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SARA WARD and her family have transformed their West London terraced house into Hen Corner, an urban smallholding complete with 20 hens, two colonies of honey bees, a fruitful kitchen garden and a micro-bakery. Each week Sara welcomes guests through her schools programmes and courses for both adults and families, sharing the lessons she’s learnt on the path to self-sufficiency. In a world wrapped in plastic, what can we really do to make a difference?

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Picking Plums
Feeding the chickens

This started out as just a hobby, I had no idea my hobbies would inspire so many! The only thing that I wish I’d learnt sooner was to read food labels and not just choose our meals based on pretty pictures or persuasive advertising.

When I had children I began to ask questions Where does our food come from? What are the implications and issues around intensive farming, animal welfare, fair trade and air freight? Why did most of the food on my plate travel around the world to get there?

Self-sufficiency isn’t easy We started trying to produce as much food as possible in our own back garden. After varying degrees of success with tomatoes, courgettes and potatoes, I adjusted our mission to produce just one family meal where no chemicals were used in production, absolutely no packaging was involved, plastic or otherwise, no one had been paid an unfair wage and the food miles were zero.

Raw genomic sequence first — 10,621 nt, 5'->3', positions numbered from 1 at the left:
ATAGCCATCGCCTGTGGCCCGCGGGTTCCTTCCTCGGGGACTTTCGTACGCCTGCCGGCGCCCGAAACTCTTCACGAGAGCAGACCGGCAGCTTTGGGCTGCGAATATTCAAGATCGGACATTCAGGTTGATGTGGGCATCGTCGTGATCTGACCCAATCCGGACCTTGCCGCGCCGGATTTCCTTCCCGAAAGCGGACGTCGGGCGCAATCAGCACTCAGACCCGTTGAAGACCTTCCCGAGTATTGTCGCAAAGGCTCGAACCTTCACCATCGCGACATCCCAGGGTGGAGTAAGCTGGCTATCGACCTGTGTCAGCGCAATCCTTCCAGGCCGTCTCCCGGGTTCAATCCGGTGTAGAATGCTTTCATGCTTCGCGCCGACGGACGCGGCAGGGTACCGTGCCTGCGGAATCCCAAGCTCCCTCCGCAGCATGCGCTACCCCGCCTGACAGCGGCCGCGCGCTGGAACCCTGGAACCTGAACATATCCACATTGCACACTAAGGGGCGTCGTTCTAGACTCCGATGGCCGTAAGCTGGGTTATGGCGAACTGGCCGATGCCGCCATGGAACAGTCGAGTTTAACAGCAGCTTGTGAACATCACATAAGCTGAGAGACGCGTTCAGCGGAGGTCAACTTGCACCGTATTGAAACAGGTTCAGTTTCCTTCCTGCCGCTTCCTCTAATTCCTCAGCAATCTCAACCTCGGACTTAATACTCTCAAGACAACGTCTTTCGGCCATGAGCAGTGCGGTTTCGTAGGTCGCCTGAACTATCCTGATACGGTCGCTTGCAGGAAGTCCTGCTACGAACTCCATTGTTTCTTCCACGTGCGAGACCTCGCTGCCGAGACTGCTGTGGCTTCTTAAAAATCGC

We wanted to do more than grow fruit and veg But steaks and sausages were out of the question. I thought chickens could work. Laying an egg a day means that the animal doesn’t have to die for your dinner, and they would be quirky pets that showed our children where their food came from.

We never planned to start a business Instead we had hobbies that we invited people to share, though over the years we’ve discovered a clear seasonal rhythm with regular tasks and opportunities throughout the year. We love to welcome people – if they are interested in what we are doing, then inviting them to come and explore new skills is only natural.

Our ‘weakness’ was our biggest strength When I decided to expand Hen Corner to become my full-time business, I felt that inviting people to my home, rather than a shiny professional kitchen or a full-size city farm, was a weakness – but I’ve since discovered that it’s our strength.

If I can do it, you can too We want to encourage people to explore new skills: keeping bees, making bread and preserving fruit. It’s really rewarding to see others start to develop in areas that we’ve supported them. We want to empower and equip people to pursue a similar journey toward sustainable living.

Hens are for everyone! During term time, we run courses for adults and invite schools to book sessions with us, and we make the most of school holidays and weekends by running family courses where children can learn alongside the grown-ups. We’ve consistently found that adults and children alike engage well with a strong sense of curiosity and a desire to learn and understand.

Timeless skills feed our soul and make us smile It’s wonderful when a parent books in because their child is interested, and then the parent discovers a whole new world as they experience holding a frame of honey bees, cuddling a chicken or baking their own loaf of bread for the first time. It happens on most of our family courses.

Engaging with nature is an opportunity to reflect Being able to pick up skills that are thousands of years old can bring a sense of peace, especially in this age of technology, where so much is automated. Engaging with nature, looking back at how these skills have contributed over generations, is an opportunity to reflect, mindfully, on our past, present and future.

Learn more about Sara, her family and Hen Corner at